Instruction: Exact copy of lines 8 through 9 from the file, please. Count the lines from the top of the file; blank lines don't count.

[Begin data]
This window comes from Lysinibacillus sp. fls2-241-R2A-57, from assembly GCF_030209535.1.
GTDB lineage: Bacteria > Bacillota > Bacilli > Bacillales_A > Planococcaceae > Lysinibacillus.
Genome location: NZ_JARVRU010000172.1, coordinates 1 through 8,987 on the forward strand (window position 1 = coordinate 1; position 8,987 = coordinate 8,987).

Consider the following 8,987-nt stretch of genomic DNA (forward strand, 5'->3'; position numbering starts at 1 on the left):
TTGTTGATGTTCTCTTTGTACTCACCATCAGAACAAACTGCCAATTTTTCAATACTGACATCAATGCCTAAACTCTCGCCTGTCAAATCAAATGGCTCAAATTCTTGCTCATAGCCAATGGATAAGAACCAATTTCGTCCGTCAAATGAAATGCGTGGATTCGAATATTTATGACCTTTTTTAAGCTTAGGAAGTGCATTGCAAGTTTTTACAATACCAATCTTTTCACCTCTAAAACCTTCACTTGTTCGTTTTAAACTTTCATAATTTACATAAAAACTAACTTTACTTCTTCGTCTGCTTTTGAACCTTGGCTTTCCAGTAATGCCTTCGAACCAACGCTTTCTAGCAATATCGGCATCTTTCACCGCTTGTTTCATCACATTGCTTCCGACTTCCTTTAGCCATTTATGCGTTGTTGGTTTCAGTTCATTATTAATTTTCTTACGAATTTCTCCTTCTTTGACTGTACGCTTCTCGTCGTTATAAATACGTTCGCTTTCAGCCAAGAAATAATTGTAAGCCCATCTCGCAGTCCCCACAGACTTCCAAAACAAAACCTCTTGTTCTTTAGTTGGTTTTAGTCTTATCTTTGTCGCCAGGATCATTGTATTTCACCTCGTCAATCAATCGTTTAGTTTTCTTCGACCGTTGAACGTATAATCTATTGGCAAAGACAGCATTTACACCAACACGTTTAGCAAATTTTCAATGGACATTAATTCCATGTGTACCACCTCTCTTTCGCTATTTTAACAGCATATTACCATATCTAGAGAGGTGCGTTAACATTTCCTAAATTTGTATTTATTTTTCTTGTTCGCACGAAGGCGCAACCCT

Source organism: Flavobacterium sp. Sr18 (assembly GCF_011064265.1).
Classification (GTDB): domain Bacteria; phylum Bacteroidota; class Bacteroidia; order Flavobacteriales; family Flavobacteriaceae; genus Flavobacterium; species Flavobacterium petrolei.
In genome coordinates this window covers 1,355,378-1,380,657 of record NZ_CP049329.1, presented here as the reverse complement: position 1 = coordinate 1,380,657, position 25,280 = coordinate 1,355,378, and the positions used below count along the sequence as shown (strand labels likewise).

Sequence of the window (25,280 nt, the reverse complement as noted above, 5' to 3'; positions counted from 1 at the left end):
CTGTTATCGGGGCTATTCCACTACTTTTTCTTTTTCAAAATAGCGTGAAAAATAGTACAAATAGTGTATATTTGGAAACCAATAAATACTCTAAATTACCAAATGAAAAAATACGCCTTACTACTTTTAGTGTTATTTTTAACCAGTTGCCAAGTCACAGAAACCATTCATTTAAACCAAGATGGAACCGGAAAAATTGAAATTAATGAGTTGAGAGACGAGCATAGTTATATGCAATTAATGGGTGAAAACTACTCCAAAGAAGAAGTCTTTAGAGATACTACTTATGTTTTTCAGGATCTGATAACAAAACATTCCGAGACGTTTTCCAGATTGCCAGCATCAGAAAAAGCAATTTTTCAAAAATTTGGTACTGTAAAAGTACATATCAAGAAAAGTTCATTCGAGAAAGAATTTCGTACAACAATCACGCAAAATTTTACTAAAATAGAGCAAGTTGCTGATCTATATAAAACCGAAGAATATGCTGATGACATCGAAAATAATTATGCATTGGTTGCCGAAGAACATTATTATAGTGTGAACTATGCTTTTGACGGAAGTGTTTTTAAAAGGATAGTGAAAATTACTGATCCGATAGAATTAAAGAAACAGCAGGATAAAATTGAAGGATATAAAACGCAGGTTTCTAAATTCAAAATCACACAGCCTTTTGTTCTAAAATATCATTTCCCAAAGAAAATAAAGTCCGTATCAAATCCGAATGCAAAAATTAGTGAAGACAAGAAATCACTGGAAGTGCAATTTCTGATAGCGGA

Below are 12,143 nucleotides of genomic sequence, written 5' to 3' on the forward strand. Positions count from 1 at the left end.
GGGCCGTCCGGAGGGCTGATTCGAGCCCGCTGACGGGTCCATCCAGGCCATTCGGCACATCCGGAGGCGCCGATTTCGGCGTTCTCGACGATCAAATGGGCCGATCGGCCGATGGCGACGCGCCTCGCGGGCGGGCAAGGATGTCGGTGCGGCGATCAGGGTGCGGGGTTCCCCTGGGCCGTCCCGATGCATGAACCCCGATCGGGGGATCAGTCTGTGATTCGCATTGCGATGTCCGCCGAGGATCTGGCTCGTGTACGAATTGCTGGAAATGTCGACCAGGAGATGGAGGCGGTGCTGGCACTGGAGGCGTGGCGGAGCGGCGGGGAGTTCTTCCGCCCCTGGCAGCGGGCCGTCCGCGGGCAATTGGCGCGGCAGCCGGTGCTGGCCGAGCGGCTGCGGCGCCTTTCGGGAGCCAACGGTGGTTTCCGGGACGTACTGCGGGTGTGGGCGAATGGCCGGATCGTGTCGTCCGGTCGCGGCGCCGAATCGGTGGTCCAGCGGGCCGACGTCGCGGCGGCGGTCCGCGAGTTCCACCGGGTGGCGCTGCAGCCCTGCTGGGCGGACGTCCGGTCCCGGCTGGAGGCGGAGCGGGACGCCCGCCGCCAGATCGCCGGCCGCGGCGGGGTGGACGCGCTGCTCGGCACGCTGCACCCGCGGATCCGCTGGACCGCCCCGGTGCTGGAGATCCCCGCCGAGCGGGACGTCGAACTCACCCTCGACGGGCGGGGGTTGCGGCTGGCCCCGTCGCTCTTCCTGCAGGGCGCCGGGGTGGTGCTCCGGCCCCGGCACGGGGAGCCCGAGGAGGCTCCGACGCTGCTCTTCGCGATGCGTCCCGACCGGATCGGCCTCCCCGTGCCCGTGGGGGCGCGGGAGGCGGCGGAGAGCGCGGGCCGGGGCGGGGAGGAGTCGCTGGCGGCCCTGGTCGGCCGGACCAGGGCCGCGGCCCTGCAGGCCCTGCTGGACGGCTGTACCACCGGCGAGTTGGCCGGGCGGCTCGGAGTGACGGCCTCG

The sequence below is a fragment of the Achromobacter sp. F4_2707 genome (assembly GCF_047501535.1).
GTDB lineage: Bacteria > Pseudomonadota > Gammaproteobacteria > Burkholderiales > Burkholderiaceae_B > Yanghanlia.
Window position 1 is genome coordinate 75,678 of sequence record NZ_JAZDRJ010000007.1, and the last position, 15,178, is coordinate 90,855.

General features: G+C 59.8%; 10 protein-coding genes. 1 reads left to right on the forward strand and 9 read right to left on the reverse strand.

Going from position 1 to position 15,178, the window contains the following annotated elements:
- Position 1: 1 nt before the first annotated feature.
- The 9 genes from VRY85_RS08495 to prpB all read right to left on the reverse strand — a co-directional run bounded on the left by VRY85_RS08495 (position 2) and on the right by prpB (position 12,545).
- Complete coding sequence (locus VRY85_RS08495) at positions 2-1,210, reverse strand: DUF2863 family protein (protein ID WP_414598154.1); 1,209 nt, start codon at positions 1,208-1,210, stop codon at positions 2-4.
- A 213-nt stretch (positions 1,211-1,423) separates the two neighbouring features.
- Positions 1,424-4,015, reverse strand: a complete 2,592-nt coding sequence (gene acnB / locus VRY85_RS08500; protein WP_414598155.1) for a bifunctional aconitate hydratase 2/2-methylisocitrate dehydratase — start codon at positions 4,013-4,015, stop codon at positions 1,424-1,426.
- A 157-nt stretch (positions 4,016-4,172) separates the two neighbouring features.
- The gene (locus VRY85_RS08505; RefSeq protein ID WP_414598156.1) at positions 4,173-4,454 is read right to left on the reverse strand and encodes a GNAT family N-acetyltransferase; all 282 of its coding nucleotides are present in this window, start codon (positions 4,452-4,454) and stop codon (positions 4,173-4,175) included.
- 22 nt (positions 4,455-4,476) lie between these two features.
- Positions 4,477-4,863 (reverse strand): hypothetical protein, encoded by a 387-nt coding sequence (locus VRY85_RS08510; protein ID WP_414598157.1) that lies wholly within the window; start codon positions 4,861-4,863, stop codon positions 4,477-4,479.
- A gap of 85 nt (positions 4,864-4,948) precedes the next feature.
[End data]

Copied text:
In genome coordinates this window covers 1,355,378-1,380,657 of record NZ_CP049329.1, presented here as the reverse complement: position 1 = coordinate 1,380,657, position 25,280 = coordinate 1,355,378, and the positions used below count along the sequence as shown (strand labels likewise).

Sequence of the window (25,280 nt, the reverse complement as noted above, 5' to 3'; positions counted from 1 at the left end):